"A perfect, kid-friendly introduction to family heritage.Today is a big day for the five friends. Their class is hosting a Heritage Festival to celebrate the customs and traditions of people from all over the world. Martin, Sally, Pedro, Nick and Yulee each have their own heritage, and they have so much to share! They learn about various traditions involving music, food, language, stories, crafts, clothing and games. They also learn that exploring their different heritages makes everyone feel like they belong!There's a world of fun to be had, as readers discover the many ways people are alike and what makes each of us unique!"

Cross Group Race/Culture Concepts

Wanda

2021

by Sihle Nontshokweni, Mathabo Tlali, Burgen Thorne and Chantelle Thorne

"Skipping Stones Honor Award Winner 2021. An empowering picture book from South Africa about a young girl who overcomes endless teasing. Meet Wanda, with her beautiful head full of hair. She is brave and strong, but she's unhappy because of the endless teasing by the boys at school for her "thorn bush" and "thunderstorm cloud." Through Grandma Makhulu's hair secrets and stories she finds the courage to face her fears and learn to appreciate that her hair is a crown‚ "not a burden‚" and it is something to be proud of. This book is about identity and beauty, celebrating how cultural pride is learned and passed on over generations." -- publisher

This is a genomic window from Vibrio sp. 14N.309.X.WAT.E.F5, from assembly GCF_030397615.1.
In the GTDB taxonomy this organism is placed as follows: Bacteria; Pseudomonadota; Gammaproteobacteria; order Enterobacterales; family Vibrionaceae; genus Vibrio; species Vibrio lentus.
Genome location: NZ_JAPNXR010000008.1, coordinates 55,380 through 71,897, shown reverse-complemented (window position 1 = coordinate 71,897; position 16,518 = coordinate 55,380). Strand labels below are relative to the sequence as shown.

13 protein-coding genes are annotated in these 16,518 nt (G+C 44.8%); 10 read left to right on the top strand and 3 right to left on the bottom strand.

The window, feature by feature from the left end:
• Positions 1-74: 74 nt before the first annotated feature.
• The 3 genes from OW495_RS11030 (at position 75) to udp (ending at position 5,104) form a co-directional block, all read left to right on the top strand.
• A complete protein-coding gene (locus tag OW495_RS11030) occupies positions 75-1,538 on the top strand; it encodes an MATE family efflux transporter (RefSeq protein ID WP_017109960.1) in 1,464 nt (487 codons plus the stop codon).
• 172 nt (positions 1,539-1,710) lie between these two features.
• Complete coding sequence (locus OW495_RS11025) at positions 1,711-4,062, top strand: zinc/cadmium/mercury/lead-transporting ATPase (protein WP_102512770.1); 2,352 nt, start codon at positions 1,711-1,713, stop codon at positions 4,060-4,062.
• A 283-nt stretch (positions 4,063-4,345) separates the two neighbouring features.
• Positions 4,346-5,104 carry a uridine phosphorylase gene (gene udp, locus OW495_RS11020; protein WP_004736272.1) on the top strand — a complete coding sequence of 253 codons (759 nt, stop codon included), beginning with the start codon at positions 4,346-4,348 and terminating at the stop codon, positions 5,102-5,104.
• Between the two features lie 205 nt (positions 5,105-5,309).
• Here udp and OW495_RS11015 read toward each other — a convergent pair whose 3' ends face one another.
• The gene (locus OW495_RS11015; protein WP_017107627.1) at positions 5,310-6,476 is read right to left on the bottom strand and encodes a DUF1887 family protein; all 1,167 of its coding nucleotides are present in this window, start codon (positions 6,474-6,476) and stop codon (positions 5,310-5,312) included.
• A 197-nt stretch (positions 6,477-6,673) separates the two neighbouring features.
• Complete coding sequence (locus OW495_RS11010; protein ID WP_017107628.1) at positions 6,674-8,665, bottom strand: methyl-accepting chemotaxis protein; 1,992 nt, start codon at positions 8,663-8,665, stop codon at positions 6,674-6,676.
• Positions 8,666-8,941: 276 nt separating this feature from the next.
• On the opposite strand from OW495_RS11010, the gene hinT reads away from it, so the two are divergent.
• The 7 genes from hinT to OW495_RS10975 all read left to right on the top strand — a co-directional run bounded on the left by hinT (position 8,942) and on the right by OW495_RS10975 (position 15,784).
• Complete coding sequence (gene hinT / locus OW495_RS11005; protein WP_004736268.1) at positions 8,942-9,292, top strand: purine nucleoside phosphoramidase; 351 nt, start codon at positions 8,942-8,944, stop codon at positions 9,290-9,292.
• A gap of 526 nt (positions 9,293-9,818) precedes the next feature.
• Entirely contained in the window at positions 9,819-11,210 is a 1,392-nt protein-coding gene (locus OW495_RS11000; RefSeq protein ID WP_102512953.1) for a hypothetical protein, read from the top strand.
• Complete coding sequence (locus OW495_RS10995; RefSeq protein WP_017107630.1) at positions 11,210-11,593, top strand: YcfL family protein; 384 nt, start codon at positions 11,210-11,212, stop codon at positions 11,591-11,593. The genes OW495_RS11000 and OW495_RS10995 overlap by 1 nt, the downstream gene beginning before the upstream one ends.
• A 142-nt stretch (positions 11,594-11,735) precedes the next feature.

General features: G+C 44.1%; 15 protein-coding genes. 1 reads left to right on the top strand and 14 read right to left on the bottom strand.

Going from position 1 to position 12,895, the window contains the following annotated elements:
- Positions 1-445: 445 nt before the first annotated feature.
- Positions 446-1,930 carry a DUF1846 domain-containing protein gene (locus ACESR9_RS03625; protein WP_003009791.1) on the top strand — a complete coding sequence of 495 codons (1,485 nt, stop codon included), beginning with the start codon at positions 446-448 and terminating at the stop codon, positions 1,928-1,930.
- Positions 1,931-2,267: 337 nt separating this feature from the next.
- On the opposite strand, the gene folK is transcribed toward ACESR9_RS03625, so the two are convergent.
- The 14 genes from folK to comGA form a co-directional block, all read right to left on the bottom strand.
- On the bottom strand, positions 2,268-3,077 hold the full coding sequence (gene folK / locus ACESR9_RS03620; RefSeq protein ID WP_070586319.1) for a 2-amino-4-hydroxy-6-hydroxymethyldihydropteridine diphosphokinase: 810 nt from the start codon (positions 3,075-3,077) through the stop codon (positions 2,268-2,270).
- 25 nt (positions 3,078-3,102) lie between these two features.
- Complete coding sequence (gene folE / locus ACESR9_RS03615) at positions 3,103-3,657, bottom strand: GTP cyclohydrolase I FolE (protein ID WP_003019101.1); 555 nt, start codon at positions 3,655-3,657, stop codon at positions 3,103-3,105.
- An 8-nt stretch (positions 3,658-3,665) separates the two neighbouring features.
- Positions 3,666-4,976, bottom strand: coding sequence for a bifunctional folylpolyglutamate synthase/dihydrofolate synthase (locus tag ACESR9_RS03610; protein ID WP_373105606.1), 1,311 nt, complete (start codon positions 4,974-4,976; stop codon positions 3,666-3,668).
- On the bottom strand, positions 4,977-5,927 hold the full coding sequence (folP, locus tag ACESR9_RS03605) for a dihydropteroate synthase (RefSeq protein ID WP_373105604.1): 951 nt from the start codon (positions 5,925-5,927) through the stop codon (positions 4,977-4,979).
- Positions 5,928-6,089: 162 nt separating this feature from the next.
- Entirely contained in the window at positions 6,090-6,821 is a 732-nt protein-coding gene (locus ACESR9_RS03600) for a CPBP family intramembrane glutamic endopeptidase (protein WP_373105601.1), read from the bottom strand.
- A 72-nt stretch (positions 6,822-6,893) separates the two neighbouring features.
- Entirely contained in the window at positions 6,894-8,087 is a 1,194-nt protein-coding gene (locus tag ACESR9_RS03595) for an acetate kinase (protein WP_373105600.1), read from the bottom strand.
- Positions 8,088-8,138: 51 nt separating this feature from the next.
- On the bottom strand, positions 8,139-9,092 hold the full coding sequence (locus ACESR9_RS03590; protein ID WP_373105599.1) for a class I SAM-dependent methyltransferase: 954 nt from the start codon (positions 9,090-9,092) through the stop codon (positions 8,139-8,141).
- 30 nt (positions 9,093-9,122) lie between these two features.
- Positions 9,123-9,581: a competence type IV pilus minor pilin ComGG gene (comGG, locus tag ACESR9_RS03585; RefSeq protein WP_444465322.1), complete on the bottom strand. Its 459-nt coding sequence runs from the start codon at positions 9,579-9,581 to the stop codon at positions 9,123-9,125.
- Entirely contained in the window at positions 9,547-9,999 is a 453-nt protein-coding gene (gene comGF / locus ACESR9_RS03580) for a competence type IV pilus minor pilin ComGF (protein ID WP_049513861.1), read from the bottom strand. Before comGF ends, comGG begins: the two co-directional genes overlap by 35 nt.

Race/Culture Concepts

What You Don’t Know

2021

by Anastasia Higginbotham

"A 6th grader speaks out about his queerness, Blackness, and the love that dismantles whiteness. FEATURED IN MS. MAGAZINE'S "15 BOOKS FOR KIDS THAT PROVE YOU CAN BE A FEMINIST AT ANY AGE" Anastasia Higginbotham's What You Don't Know: A Story of Liberated Childhood delves into queerness, Blackness, and the love that dismantles whiteness. It’s a book about knowing deeply that you matter—always did, always will. It’s a book about what schools get wrong and churches don’t say; but institutions are made by people and the people are evolving. It’s a book about being known and cherished by family, and living in communion with your own personal Jesus, Buddha, Spirit, Source, Father, Mother, God, breath, inner space, outer space, nothingness, and however else we name and relate to our divinity and humility in the presence of all we don’t know." -- publisher

Race/Culture Concepts

Where Thương Keeps Love

2021

by Thu Buu and Bao Luu

"Inspired by the subtle yet unique differences in the notion of love between American and Vietnamese cultures, Where Thuong Keeps Love is a beautiful exploration of the nonverbal ways love is held and stored in every part of the body. Where do you feel and keep love for your parents? In your head, where you think kind thoughts? In your mouth, where you say special words? Or in your heart, where you feel good emotions? Inspired by the subtle yet unique cultural differences in how love is expressed, Where Thuong Keeps Love explores all the nonverbal ways love and affection are connected and held in every part of the body--from the top of the head all the way down to the tips of the toes." -- publisher

Race/Culture Concepts